Experiencing back pain is uncomfortable enough without additional symptoms. But when you get dizzy as well, you might worry about what else could be wrong. If you have neck pain along with dizziness that occurs with specific neck movements, you could be suffering from cervical vertigo. The spine in the neck region plays a significant role in coordination and balance. A bulging disc in this area may be causing your symptoms.
What Is Cervical Vertigo?
Cervical vertigo is a temporary feeling of instability or dizziness that happens when you move your neck in a certain way. Because this type of vertigo isn’t linked with the position of the head or the effects of gravity, it can be disconcerting.
Some of the symptoms of cervical vertigo include:
- Feeling like the world is spinning
- The sensation that you’re spinning even if you’re not moving
- A floating, ungrounded sensation
- Difficulty maintaining your position or gait
- Loss of balance
- Motion sickness, nausea or vomiting
- Diminished coordination
- Pain or ringing in the ears
- Eye problems, such as uncontrolled movements
Making sudden or unusual movements with your neck can exacerbate your symptoms. For example, some people get dizzy after sneezing, turning their heads or exercising. But people with cervical vertigo usually don’t experience loss of muscle strength, which may happen with other spinal conditions.
Although some types of vertigo are caused by inner ear problems, cervical vertigo is related to structural changes in your upper vertebrae. However, it may still be accompanied by fullness, ringing or tingling in the ears.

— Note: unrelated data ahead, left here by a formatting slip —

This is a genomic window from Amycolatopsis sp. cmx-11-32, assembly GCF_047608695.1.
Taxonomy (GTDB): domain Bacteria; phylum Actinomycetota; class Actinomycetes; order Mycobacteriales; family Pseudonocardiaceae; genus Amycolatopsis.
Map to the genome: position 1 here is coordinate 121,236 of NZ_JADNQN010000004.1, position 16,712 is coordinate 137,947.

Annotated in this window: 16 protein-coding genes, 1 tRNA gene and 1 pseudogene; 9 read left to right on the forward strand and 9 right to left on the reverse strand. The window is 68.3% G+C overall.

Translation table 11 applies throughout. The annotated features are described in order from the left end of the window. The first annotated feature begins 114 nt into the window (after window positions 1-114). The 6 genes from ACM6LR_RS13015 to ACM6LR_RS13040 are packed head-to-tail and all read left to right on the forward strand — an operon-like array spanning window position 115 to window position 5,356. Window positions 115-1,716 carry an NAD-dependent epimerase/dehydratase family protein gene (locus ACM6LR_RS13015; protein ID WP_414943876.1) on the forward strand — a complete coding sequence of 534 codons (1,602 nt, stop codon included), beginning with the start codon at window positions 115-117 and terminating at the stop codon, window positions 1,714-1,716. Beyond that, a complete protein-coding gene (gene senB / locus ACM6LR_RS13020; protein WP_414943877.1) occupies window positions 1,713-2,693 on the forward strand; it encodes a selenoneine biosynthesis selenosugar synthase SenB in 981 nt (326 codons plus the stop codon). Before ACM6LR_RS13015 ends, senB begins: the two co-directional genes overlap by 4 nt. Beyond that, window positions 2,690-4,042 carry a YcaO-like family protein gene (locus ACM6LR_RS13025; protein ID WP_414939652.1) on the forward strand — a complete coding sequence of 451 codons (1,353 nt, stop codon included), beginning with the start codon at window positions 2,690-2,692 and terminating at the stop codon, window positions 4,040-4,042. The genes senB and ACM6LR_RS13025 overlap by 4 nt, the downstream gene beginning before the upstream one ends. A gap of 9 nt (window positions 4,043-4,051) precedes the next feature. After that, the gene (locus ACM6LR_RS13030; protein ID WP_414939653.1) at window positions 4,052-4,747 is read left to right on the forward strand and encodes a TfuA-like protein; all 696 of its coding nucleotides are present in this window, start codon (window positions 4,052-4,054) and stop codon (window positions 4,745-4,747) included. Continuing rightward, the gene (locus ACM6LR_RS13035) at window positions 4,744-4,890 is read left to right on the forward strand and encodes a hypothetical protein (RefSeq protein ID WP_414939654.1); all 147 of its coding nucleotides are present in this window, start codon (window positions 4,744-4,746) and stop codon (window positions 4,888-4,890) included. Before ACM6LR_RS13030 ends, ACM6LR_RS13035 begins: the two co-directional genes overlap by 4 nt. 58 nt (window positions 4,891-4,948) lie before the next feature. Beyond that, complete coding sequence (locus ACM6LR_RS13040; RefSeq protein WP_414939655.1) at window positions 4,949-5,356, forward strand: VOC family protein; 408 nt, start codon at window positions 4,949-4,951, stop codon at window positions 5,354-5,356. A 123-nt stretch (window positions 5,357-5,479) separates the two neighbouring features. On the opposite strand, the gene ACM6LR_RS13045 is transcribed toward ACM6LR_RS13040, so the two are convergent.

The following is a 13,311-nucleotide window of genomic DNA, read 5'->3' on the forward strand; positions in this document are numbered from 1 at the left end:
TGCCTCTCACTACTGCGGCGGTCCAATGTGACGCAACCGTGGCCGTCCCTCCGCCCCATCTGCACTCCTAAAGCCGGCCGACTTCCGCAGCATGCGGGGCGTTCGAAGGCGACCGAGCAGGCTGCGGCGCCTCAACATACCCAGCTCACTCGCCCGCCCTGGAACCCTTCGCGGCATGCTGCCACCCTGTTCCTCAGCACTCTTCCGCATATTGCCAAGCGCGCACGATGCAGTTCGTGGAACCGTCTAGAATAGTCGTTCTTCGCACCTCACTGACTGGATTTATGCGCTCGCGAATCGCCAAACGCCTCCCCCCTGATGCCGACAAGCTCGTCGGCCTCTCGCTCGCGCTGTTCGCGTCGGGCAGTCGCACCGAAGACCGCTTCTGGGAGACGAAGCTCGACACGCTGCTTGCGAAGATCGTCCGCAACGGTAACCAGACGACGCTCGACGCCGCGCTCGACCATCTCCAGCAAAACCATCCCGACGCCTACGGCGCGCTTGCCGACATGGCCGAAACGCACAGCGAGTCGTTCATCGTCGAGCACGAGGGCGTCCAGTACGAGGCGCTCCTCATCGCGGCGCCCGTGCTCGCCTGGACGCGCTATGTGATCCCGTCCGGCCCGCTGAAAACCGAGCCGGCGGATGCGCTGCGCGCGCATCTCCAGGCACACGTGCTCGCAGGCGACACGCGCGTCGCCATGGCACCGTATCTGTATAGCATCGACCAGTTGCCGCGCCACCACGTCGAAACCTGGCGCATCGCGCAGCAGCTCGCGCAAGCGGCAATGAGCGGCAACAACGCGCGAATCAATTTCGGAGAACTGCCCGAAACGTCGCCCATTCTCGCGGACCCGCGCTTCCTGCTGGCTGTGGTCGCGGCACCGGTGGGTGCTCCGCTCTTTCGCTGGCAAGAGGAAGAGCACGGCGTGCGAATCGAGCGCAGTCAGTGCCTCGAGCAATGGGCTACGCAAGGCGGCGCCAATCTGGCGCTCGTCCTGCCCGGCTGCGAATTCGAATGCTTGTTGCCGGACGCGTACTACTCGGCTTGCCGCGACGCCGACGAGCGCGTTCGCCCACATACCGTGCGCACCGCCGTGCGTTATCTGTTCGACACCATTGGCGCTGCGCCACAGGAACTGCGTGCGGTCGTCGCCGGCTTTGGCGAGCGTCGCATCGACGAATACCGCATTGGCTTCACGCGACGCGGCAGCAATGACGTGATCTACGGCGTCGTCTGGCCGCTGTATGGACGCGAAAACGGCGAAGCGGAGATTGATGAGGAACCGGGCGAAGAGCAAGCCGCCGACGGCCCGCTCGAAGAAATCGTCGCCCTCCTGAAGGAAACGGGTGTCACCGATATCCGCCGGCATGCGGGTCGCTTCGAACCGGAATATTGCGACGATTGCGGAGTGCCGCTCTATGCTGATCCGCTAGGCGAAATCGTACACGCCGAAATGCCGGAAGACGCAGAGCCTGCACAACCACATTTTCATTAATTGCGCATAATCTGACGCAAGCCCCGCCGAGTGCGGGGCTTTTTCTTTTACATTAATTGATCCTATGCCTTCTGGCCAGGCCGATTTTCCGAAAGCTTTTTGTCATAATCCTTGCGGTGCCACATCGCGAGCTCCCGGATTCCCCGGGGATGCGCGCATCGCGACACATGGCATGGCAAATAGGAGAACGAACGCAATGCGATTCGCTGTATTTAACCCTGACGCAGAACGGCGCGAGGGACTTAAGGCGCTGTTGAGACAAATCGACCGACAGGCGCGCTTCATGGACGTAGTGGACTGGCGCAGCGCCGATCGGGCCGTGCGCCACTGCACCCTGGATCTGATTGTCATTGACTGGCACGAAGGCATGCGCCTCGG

How is Cervical Vertigo Linked to Bulging Discs?
Studies show that patients with degenerative disc disease in their cervical spine often complain of dizziness. Therefore, if you’re experiencing the symptoms listed above, you might want to be assessed for bulging discs.
Your spine is made up of small chunks of bone that interlock to form a movable column. If the bones didn’t have any cushioning between them, they would rub against each other, cause pain and limit your mobility. Fortunately, we have discs between each vertebra that act as cushions and shock absorbers so that our spine can maintain optimal mobility.
Discs are often described as being similar to jelly donuts. They have a fibrous outer layer, which contains a soft core. As force is exerted on the discs, they distribute the pressure, allowing for pain-free movement.
But gravity and time take their toll on spinal discs. Pressure and movement weaken their outer layer, causing them to bulge out. As they do, they can rub against nerves that extend from the spinal cord in that area. The core of the disc also becomes compressed, further affecting nerves. The shift in the spinal structure influences the surrounding ligaments and soft tissues, worsening the pain.
Bulging Discs in the Neck
When you have bulging discs in the cervical spine, which travel through the neck, the surrounding tissues become inflamed. Because many of the nerves in your neck are connected to the inner ear, putting additional pressure on them can cause symptoms of inner ear problems.
If the affected nerves are connected to a muscle, you’ll typically feel pain and dizziness.
Neck injuries, such as whiplash, can cause bulging discs. However, more subtle injuries can also develop over time from poor posture, lack of exercise or improper spinal support while sleeping. These are known as long-term traumas.
Bulging discs are often responsible for pain in the neck, upper back or shoulders. The discomfort may radiate down the arm and can cause numbness or tingling in the forearms and fingers. This condition can make your neck feel stiff because the swelling and nerve influences limit your mobility.